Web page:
The year has aged, and with it, us, and this, perhaps, more than others. We’ve come now to the end, a year virus burned through the continents like the wildfires in the West, and Justice rose up in outrage, screaming loud to be heard amid the clatter of hatred and injustice; (and how violently I awoke).
And indecency now caged, rattles the bars, grasping, gasping, its dying breaths giving way to dignity, decency restored, and hope rises on the very fingertips of the morning in a steady march toward resurrection.
I do not wish my life away with this forward gaze, for I am firmly grounded here, now; but my vision rises on the wind with the red-tailed hawk, to glimpse what lies beyond.
To be sure, there is winter ahead, and much to be done, and rebirth is no easier than birth; but the thread that weaves through air and history remains, still binds humanity as one; and so, as one, we rise.
You learn, don’t you, by living? How quickly the light changes, from full and warm to slanted and cold in the time it takes to turn your head; how your love, given, turns to hate, burns to ash in the wrong hands, but blooms into an endless meadow of wildflowers, bright and fragrant, in the right hands; how living is steps and missteps, backwards and forwards, forever deepening, ripening.
Last October I had the opportunity to go back to my alma mater, Transylvania University, for a reading honoring the founder of Larkspur Press, Gray Zeitz. Among those reading that night were Bobbie Ann Mason and Mary Ann Taylor-Hall, but I had my eyes on only one poet–Wendell Berry. I was introduced to Berry’s writing many years ago, before I even read poetry let alone wrote poetry, by singer-songwriter Andrew Peterson at a church VBS picnic. When he found out that I–a proud Kentuckian–had never read Wendell Berry, he said I simply must. Properly chastised, I read Jayber Crow and Hannah Coulter, two of Berry’s beautiful novels soon after, and while I knew he was a poet, I didn’t pick up a collection of his poetry for several more years (mostly out of my own weird notion that I just wasn’t a “poetry person”). When I began to read poetry about two years ago, Berry’s was some of the first work that I read. He hooked me as solidly with his poetry as he had with his prose, and I was a goner. I consider him to be one of the major influences on my poetry, but he hasn’t just influenced my writing. He has influenced the way I look at life, and living, and being human. And through his writing and living, how nature is as sacred a sanctuary as a church building.
Meeting him…it was an honor of the highest degree. I didn’t tell him that I am a writer; a poet. I fangirled. That’s ok.
Probably we should. Beneath the oaks, the hickories, the cedars, leafy limbs reaching, stretching upward outward entwined above, roots sunk deep in ancient ground below, and us on the limestone trail drenched in sunlight beside a glade, equally soaked and thick with black-eyed Susans five feet high.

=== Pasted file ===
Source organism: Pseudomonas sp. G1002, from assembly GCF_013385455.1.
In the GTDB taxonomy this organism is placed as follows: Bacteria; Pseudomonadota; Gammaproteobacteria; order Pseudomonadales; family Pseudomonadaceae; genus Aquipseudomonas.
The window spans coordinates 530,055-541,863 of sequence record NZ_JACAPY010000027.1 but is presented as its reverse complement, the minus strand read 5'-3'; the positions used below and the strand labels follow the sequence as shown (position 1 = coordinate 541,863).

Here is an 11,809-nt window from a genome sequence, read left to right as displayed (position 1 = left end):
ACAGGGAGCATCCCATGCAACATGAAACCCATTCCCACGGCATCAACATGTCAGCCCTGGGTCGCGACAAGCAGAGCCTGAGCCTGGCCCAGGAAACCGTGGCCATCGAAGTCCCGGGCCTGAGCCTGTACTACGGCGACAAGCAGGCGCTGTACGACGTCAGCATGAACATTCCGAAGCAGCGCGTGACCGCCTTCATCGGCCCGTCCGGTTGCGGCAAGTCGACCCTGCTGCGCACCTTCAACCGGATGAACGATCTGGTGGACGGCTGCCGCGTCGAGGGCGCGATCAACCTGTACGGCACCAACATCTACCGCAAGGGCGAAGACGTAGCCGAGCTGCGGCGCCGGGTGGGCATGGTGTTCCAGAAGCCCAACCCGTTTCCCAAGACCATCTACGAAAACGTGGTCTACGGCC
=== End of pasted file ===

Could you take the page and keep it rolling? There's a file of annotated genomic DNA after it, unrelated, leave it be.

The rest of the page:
There’s no one here but us, and the field sparrows, and who would they tell anyway?
For Jared, and scientists everywhere, who illuminate and magnify awe.
Here this cooling September night, wrapped in a flannel shirt, I sit with my feet propped on the old porch rail. Resting my head on the back of the Adirondack chair points my gaze perfectly, directly, at Jupiter hanging on the archer’s wing tonight, and Saturn inches away in a sky the color of spilled ink, pricked with pinholes of light.
I know little beyond their brightness, content as I am with the vastness of night, the mystery of breath, and the breadth of unknowing.
While pondering this, I think of my friend, how he knows Saturn, intimately, as only a scientist does, knows the way one knows the face of a child, or a lover, its contours and planes, patterns and pressures, its icy rings of splintered comets and shattered moons, and the swirling of hydrogen and helium, a state so unsuitable for sustaining our breath, yet ripe for nourishing our curiosities and imaginations.
And his knowing illuminates the awe of my unknowing, magnifies the sacred mystery of sentient being.
A cawing band of crows calls me through the open window. I strain to see them through the trees, searching between the limbs for their sturdy black bodies against the blue sky,
weightless in flight.
I envy them their wings, long for my own to lift my weighted, earthbound body to the heavens.
The rough calls fade to nothing.
Sighing I raise my hand to my chest, press that hollow below the collarbone just above my wild heart– constrained– where she lives, tattooed in ceaseless flight; fingers trace the delicate wingtips and tailfeathers whipped out in black ink under my skin, and know I, too, am
weightless in flight,
arms turned wings stretched out against the blue sky in my own soul.